When Silicon Valley attorney Elinor Mackey, 40, learns that her husband, Ted, is having an affair, she feels "pity … and fatigue" rather than anger. Their marriage has drifted over years of fertility tests and treatments, and though they still love each other, they’re no longer sure that that’s enough to keep them together. Winston draws compassionate portraits of both Elinor and Ted, as well as Ted’s love interest, Gina, a nutritionist and no trashy home wrecker; her affection for Ted is clear and she desperately hopes he’ll become a father figure to her 10-year-old son. As both marriage and affair wax and wane, the three protagonists tackle the big questions of love and life.
Warner Books. 296 pages. $21.99. ISBN: 0446533068
"[Happiness Sold Separately is a] tender, wry, beautifully crafted story about a marriage in trouble. … Winston narrates the novel from several points of view, and in the process makes all her characters sympathetic." Diane White
"Lolly Winston’s new novel, Happiness Sold Separately, is one of those lovely reads you enjoy for yourself, just for the story, then read again with your book club to criticize and defend the characters and their actions. … It’s messy, like love, and life." Leslie Baldacci
San Jose Mercury News
"Winston’s poise is betrayed at times by redundancies in the book, which belie a lack of confidence in the reader. … But these are small ripples in an otherwise capable, smart and poignant story, illuminating the internal struggle to do the right things in life at the right times." Christine Thomas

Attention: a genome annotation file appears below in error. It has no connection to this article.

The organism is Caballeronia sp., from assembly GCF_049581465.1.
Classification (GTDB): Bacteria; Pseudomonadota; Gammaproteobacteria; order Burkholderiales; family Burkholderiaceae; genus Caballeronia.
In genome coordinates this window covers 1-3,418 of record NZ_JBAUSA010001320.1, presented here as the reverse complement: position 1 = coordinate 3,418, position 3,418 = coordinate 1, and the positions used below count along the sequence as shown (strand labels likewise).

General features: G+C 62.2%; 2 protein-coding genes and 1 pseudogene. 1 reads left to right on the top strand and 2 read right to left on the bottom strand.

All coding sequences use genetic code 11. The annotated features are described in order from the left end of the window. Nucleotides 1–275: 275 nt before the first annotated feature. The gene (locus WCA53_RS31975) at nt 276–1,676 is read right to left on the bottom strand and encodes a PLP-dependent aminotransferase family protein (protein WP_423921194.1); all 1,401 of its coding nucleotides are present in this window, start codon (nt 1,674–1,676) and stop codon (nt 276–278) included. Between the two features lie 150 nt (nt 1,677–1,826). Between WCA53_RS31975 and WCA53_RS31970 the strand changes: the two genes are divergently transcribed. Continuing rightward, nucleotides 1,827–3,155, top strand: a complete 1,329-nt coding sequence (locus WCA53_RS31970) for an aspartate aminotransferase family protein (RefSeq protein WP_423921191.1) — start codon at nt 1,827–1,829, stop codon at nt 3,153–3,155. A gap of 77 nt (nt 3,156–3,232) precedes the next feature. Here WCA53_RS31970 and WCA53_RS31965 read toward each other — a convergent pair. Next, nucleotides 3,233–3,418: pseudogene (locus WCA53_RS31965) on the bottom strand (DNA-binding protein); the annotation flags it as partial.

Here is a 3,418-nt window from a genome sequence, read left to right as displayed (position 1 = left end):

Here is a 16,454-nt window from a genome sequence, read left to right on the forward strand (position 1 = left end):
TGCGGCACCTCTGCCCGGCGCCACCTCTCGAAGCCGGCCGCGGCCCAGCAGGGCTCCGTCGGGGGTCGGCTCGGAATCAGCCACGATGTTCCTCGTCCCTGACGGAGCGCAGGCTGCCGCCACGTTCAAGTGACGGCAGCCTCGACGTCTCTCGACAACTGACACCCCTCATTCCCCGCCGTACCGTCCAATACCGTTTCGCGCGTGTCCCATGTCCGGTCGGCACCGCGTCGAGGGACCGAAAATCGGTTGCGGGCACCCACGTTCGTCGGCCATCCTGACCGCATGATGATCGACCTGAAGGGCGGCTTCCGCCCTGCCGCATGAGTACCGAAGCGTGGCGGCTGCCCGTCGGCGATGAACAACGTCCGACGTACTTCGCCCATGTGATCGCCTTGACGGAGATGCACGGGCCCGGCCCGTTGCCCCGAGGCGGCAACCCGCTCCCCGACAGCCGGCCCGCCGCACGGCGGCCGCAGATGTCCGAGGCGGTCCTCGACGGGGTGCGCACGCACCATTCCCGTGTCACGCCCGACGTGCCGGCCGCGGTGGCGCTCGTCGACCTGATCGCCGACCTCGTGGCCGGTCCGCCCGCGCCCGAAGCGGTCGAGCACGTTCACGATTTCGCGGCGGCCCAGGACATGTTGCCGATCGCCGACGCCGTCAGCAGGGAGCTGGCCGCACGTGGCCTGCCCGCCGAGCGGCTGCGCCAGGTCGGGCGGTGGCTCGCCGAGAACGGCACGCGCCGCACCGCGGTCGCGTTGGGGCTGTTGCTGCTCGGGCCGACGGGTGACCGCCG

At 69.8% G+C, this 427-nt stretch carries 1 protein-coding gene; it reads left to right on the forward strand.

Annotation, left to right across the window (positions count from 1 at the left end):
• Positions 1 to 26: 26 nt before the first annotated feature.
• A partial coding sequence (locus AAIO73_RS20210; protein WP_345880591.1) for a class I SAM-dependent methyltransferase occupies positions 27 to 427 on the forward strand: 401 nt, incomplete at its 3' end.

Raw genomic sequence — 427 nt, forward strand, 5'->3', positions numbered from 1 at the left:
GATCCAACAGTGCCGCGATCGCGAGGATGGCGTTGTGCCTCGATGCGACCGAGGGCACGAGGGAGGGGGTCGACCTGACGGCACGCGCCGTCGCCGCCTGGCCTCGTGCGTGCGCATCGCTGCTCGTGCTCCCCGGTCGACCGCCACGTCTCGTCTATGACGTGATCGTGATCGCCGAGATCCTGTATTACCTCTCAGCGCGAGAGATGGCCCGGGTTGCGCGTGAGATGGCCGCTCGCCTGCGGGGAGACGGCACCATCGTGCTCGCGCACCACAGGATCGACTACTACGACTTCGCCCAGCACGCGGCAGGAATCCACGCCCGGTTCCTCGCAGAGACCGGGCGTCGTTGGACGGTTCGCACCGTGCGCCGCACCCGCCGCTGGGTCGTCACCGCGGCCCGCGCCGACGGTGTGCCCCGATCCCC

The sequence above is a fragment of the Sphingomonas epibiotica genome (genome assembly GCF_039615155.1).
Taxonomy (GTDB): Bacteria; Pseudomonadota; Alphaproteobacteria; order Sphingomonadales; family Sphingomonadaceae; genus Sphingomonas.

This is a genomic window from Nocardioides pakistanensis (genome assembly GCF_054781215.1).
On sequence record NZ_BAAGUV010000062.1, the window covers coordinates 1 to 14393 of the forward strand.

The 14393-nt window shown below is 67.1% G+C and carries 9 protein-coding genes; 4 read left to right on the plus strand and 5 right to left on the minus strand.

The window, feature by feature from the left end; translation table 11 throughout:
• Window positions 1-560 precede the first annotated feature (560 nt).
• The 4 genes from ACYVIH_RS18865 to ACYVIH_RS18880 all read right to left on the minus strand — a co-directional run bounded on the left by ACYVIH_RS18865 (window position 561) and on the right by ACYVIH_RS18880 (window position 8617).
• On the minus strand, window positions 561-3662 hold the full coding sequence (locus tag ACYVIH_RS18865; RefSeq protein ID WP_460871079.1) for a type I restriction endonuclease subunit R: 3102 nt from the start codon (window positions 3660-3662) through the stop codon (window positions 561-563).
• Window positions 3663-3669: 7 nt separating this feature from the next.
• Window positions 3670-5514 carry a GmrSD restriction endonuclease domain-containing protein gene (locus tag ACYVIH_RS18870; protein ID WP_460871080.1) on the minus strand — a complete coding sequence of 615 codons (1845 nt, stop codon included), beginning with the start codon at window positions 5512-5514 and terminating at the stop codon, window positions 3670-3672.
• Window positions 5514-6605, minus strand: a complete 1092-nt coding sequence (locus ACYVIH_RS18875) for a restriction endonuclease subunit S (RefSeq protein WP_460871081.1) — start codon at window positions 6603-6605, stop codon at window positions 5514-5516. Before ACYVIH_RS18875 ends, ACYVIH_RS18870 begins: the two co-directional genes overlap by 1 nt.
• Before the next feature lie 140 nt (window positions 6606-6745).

"[Winston’s] plain-spoken prose and a not-too-gritty resolution should make this a book-group favorite. … Her low-key novel doesn’t aspire to make big statements, but it’s truthful, thoughtful and very appealing." Wendy Smith
"You might describe Winston’s novels as Anne Tyler ‘lite.’ This smart wife/guilty male/bimbo triangle could not be more clichéd. Yet it works because Winston takes the plot in unexpected, interesting directions." Deirdre Donahue
"In some ways, with its engaging tone and borderline-slapstick scenes, Happiness brings to mind a sitcom. … In the end, dripping clothesline notwithstanding, Happiness Sold Separately proves a charming weekend read." Chris Hunt
After tackling the topic of sudden loss in her debut novel, Good Grief ( July/Aug 2004), Winston turns her attention to infertility and infidelity and addresses these two very sensitive subjects with kindness and grace. Though critics agree that the novel isn’t earthshaking in either content or style, they find much to praise in Winston’s thoughtful portrayals of the too-often-clichéd philandering husband, lonely wife, and needy mistress, as well as the descriptions of tender moments between Ted and Elinor even as they pragmatically "outsource" their sex life to fertility doctors and their love life to therapists. Reviewers cite Happiness as both a good book-club selection and an enjoyable solo read.